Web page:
A-level Chemistry/OCR (Salters)/Molecular geometry

< A-level Chemistry‎ | OCR (Salters)

The shapes of molecules is the title of Section 3.3 in Chemical Ideas and it covers the topic of molecular geometry.

Contents

Introductory examplesEdit

Methane moleculeEdit

Ammonia moleculeEdit

Water moleculeEdit

Hydrogen fluoride moleculeEdit

PolyhedraEdit

TetrahedraEdit

You have probably come across tetrahedra before in maths, although you most likely called them triangle-based pyramids. Tetrahedra have four vertices (corners), four faces and six edges. Each face is an equilateral triangle.

The tetrahedron is one of the most important shapes in chemistry because a very great many molecules contain them. Tetrahedral molecules don't actually contain little pyramids. What they do contain is a central atom bonded to four other atoms. The four atoms surrounding the central atom occupy positions that you can imagine as the vertices of a tetrahedron.

In the image gallery below, the central atom is coloured magenta and the surrounding atoms are coloured white.

The angle between any two bonds in a tetrahedral molecule is approximately 109.5°. The tetrahedral angle can be calculated as accurately as required because it is equal to cos−1(–⅓).

OctahedraEdit

You may or may not have met an octahedron before. Octahedra have six vertices (corners), eight faces and twelve edges. Each face is an equilateral triangle.

Octahedra are very important in chemistry because many transition metal-based molecules are octahedral.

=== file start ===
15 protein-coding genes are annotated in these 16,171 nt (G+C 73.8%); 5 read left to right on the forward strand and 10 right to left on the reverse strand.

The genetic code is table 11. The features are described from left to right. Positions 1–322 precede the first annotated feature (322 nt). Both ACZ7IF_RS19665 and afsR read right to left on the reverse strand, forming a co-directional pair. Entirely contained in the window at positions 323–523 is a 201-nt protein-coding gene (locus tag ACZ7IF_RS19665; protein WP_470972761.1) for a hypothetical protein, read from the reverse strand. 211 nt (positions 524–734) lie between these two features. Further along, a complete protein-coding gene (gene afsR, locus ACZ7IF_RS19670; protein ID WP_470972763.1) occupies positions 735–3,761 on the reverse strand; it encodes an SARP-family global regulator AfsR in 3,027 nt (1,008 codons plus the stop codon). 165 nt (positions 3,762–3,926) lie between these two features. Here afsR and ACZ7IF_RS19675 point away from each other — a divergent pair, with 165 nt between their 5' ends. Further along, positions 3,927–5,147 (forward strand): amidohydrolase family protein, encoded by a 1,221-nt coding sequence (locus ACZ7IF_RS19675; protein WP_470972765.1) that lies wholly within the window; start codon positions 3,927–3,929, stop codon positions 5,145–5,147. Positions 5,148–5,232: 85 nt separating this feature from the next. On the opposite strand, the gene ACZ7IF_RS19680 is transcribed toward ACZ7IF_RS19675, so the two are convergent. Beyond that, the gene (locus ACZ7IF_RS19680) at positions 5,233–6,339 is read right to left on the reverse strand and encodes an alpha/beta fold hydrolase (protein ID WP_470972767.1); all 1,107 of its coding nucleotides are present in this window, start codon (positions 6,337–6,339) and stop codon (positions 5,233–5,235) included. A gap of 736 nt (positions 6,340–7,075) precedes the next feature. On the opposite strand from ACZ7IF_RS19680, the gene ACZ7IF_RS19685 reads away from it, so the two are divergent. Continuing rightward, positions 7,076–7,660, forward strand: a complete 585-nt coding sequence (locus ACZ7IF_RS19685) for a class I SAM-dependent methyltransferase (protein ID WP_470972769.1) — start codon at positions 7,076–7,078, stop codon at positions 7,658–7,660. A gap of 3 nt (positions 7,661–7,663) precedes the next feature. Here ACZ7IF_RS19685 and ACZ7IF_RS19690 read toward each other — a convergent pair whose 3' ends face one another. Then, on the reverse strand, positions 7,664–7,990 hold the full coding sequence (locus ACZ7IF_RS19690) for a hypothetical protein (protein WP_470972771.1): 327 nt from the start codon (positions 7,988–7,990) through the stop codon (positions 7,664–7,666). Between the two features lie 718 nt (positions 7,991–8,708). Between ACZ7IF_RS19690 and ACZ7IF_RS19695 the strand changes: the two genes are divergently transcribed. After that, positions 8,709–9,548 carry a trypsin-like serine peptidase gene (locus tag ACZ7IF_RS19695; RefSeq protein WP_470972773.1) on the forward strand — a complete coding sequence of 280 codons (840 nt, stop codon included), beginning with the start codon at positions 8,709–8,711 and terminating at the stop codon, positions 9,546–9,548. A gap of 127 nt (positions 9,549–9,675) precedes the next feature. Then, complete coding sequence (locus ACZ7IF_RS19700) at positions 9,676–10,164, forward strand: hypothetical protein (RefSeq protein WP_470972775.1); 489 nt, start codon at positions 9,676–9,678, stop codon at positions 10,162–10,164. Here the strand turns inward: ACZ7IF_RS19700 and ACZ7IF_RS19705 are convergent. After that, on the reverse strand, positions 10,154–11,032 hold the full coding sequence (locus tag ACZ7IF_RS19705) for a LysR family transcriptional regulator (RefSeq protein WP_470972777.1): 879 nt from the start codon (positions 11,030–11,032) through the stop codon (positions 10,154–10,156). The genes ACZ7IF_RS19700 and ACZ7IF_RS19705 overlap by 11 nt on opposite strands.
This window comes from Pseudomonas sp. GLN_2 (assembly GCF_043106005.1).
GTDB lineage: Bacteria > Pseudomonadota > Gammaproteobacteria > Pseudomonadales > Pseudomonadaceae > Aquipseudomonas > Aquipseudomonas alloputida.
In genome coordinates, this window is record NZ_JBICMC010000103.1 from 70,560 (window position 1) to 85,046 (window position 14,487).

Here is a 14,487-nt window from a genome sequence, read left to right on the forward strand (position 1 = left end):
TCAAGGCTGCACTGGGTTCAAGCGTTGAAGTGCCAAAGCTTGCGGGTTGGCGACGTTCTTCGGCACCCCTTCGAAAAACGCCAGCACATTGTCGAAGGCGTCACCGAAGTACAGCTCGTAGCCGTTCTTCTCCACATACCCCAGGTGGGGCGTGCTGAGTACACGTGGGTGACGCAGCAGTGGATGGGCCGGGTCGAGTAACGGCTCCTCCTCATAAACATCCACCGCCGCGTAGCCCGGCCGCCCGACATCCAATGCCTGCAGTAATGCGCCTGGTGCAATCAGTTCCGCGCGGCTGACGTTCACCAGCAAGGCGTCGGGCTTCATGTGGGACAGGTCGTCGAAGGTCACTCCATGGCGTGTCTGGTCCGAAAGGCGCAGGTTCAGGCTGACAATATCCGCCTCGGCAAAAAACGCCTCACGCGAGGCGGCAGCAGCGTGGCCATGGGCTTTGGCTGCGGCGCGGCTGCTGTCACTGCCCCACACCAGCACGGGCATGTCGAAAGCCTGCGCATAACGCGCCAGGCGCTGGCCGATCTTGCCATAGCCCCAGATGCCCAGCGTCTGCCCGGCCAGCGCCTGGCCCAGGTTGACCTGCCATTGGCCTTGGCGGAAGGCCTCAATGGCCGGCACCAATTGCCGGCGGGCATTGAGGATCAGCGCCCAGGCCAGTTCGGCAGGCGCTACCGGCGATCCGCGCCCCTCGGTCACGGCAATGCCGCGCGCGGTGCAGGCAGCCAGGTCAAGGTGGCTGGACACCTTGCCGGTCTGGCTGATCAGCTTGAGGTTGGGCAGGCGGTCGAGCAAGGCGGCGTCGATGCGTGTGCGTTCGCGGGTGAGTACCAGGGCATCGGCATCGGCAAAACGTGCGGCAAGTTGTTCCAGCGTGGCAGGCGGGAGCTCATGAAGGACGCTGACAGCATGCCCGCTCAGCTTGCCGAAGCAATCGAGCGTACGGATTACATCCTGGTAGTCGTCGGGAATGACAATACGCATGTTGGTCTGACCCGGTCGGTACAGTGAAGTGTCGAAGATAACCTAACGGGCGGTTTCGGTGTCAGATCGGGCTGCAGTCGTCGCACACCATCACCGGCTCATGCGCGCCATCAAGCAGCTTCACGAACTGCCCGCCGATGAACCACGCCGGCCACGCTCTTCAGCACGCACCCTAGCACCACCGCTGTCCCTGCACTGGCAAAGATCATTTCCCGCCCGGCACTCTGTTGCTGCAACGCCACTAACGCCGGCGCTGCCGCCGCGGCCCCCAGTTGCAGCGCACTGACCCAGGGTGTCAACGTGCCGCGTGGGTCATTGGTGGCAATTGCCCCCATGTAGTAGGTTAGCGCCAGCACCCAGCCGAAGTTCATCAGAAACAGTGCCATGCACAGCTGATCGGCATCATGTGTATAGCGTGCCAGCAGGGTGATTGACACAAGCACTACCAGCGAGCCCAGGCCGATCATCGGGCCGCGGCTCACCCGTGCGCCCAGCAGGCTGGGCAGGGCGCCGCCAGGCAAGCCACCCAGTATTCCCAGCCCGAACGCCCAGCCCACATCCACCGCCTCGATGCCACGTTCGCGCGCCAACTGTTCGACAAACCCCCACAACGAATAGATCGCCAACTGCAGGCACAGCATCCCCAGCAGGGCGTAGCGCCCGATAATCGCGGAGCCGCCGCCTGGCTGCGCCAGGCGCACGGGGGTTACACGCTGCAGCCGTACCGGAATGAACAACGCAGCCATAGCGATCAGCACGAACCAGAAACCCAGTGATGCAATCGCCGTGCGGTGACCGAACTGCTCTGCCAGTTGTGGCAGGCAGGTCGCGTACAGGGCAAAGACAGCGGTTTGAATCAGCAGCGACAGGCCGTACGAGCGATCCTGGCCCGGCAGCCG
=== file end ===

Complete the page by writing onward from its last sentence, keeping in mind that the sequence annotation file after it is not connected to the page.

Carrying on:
Common molecular geometriesEdit

Futher examplesEdit

Example moleculesEdit

Example ionsEdit

Molecular geometry and lone pairsEdit

You can use the so-called AXE method to calculate the shape of a molecule. It is based on molecules that have a central atom, which we label A. Atoms or groups bonded to A are labelled X. Lone pairs are labelled E. A molecule with three lone pairs and two atoms/groups bonded to it would be denoted AX2E3. The table below shows how X and E and molecular shape are related.

Valence shell electron pair repulsion theory (VSEPR) is used to predict the shape of a molecule once X and E are known. This sounds more complicated than it is. You consider any X's and E's to be regions of charge that position themselves as far apart from each other as possible, in order to minimize the forces of electrostatic repulsion between each other.

AXE label X
(substituents)
E
(lone pairs)
Shape 2D diagram
lone pairs shown
2D diagram
lone pairs not shown
3D model
lone pairs shown
3D model
lone pairs not shown
Examples
AX1E0
1
0
Linear         H2
AX1E1
1
1
Linear         CN
AX1E2
1
2
Linear         O2
AX1E3
1
3
Linear         HCl
AX2E0
2
0
Linear         BeCl2
HgCl2
CO2
AX2E1
2
1
Bent         NO2
SO2
O3
AX2E2
2
2
Bent         H2O
H2S
OF2
AX2E3
2
3
Linear         XeF2
I3
AX3E0
3
0
Trigonal planar         BF3
CO32−
NO3
SO3
AX3E1
3
1
Trigonal pyramidal         NH3
PCl3
AX3E2
3
2
T-shaped         ClF3
BrF3
AX4E0
4
0
Tetrahedral         CH4
NH4+
PO43−
SO42−
ClO4
AX4E1
4
1
Seesaw         SF4
AX4E2
4
2
Square Planar         XeF4
AX5E0
5
0
Trigonal Bipyramidal         PCl5
AX5E1
5
1
Square pyramidal         ClF5
BrF5
AX5E2
5
2
Pentagonal planar       XeF5-
AX6E0
6
0
Octahedral         SF6
AX6E1
6
1
Pentagonal pyramidal         IF6-
AX7E0
7
0
Pentagonal bipyramidal         IF7
AX8E0
8
0
Square antiprismatic     IF8-
AX8E1
8
1
Distorted square antiprismatic   XeF82-
AX9E0
9
0
Tricapped trigonal prismatic OR capped square antiprismatic     ReH92- (tricapped trigonal prismatic)